The Bank of England seems to enjoy keeping the market guessing. While other central banks deliberately prepare the way for their decisions, the BoE has administered short sharp shocks. Its decisions to raise its main bank rate in August and January took the market by surprise. Ahead of Thursday’s announcement from the Monetary Policy Committee, traders are almost evenly divided on the chance of a rate rise, pricing this possibility at about 40 per cent.
There is something reassuring about this. The BoE reserves the right to shock the market. This gives it more freedom of action. Any move it makes, with rates roughly neutral, will have more psychological impact if it comes by surprise. Ben Bernanke of the US Federal Reserve is trying to be open, while Jean-Claude Trichet of the European Central Bank flags rate moves a month ahead of time using the codeword “vigilance”. But such transparency does not stop heavy trading on the back of each new data item.
The MPC has a close call. House price inflation is still worrying and the economy shows signs of overheating, as witnessed by Wendesday’s survey of purchasing managers. But the BoE has reached the level, 5.25 per cent, at which the Fed stopped last year. The full effects of its earlier tightening may not yet have shown. A rise might push up the pound, which looks overpriced at $1.98.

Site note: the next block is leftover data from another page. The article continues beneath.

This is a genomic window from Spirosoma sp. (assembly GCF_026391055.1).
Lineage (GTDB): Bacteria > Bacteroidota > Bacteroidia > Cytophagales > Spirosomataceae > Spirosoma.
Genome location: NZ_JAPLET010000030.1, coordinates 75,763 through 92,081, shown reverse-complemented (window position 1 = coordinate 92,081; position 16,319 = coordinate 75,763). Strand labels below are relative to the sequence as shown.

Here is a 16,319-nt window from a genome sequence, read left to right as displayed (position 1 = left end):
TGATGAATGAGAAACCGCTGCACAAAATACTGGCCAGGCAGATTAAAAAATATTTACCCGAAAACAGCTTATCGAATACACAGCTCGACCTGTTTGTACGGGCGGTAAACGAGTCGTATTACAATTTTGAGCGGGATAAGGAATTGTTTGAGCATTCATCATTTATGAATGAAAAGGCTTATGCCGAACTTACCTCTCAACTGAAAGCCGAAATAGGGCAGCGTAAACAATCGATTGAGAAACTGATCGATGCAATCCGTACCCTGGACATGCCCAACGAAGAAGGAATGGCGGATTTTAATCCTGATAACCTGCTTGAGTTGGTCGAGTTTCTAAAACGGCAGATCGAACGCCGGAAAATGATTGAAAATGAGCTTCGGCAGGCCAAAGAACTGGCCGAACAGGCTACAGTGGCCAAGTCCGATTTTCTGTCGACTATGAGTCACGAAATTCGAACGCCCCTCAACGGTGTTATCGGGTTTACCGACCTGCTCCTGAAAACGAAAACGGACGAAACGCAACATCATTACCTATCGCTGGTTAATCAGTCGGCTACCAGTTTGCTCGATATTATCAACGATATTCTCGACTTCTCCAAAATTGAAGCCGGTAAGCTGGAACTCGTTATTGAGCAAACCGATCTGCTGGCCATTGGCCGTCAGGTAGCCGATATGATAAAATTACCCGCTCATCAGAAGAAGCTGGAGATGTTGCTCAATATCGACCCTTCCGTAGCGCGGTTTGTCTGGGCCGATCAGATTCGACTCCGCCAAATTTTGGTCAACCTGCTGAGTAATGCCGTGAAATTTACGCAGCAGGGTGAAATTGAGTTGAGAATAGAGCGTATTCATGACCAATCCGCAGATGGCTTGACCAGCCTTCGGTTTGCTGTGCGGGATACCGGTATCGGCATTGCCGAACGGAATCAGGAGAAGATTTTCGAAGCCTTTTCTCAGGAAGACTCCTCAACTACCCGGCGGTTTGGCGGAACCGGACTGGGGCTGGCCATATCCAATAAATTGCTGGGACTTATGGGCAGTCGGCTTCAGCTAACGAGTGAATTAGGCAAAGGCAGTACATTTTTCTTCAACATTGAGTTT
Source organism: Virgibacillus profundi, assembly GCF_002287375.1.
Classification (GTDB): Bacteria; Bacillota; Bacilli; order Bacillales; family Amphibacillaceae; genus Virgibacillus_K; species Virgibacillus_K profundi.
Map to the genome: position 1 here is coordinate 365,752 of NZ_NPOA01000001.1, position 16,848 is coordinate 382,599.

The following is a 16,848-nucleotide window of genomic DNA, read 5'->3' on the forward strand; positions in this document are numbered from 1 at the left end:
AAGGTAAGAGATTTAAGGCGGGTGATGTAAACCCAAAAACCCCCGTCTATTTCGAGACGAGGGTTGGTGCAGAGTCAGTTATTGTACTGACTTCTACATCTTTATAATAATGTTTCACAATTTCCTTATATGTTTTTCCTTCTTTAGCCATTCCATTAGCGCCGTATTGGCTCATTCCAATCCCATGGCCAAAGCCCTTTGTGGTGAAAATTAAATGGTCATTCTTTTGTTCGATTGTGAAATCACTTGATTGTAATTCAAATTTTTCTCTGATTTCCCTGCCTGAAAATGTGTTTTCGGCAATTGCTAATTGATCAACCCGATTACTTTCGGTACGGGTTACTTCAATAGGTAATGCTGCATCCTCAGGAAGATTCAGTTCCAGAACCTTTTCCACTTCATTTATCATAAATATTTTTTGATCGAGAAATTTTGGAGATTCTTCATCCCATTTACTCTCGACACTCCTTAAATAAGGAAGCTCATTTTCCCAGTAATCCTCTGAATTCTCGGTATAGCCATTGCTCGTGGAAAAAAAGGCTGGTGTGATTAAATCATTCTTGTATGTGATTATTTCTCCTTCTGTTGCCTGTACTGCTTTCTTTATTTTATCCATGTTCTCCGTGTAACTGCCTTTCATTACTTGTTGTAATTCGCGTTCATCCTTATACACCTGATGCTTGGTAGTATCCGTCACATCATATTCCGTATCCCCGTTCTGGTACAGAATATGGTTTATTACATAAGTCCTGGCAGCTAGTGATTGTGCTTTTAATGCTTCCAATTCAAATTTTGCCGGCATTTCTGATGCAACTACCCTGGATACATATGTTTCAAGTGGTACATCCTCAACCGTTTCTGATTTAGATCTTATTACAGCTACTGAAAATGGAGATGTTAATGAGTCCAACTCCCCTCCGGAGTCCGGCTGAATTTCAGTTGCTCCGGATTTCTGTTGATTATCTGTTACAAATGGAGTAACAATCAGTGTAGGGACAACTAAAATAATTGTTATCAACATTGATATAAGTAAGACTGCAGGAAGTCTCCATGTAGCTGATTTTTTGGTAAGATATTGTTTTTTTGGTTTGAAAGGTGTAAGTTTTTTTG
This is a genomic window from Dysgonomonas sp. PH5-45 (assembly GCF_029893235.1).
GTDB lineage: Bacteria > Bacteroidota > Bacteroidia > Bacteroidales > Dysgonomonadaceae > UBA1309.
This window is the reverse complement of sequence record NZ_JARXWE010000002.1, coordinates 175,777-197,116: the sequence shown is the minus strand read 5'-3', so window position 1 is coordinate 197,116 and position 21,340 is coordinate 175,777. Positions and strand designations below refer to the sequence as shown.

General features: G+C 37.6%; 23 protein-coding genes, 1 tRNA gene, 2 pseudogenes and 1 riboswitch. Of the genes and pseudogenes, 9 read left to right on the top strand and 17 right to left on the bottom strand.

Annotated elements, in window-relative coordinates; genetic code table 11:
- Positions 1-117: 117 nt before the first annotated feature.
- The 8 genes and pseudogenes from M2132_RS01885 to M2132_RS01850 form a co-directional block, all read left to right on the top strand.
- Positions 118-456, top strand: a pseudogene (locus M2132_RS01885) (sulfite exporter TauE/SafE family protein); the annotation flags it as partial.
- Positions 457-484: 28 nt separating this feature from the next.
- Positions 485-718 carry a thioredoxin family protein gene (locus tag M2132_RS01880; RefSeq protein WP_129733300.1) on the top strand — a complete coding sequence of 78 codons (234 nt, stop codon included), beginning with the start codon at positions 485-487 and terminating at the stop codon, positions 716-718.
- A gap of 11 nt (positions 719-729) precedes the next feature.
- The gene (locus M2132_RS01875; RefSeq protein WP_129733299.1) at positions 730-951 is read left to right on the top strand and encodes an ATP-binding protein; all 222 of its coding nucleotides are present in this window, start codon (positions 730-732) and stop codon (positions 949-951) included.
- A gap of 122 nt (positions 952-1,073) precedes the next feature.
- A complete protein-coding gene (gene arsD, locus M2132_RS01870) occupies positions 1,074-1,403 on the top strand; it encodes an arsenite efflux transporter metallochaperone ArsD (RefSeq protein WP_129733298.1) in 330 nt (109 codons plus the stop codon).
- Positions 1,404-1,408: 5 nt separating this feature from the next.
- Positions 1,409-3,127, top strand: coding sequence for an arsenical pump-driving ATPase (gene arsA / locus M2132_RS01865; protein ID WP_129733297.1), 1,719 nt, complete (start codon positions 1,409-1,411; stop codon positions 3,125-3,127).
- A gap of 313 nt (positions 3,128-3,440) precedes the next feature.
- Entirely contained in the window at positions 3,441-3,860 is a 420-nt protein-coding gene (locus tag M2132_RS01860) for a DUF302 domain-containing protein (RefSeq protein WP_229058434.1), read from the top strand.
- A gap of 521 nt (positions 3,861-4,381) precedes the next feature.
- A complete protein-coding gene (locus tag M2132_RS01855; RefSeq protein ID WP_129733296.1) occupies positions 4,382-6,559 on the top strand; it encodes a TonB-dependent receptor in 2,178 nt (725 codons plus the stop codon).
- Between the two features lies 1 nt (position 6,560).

The weight of speculative interest from hedge funds makes reaction in the forex market hard to predict. Look at Wednesday’s decision by the Reserve Bank of Australia to leave rates unchanged. The market had priced in a 50 per cent chance of a rate rise. At first, the Australian dollar sold off. But the “Aussie” has gained 16 per cent against the US dollar in the past year. Speculators like its high yield, particularly when they can fund Aussie investments by borrowing in yen (at minuscule rates). They saw the sell-off as a buying opportunity. Within hours, the Aussie was trading 0.7 per cent higher against the yen than it had been before the rate announcement. Whatever the BoE decides, the reaction is barely any easier to predict than the decision itself.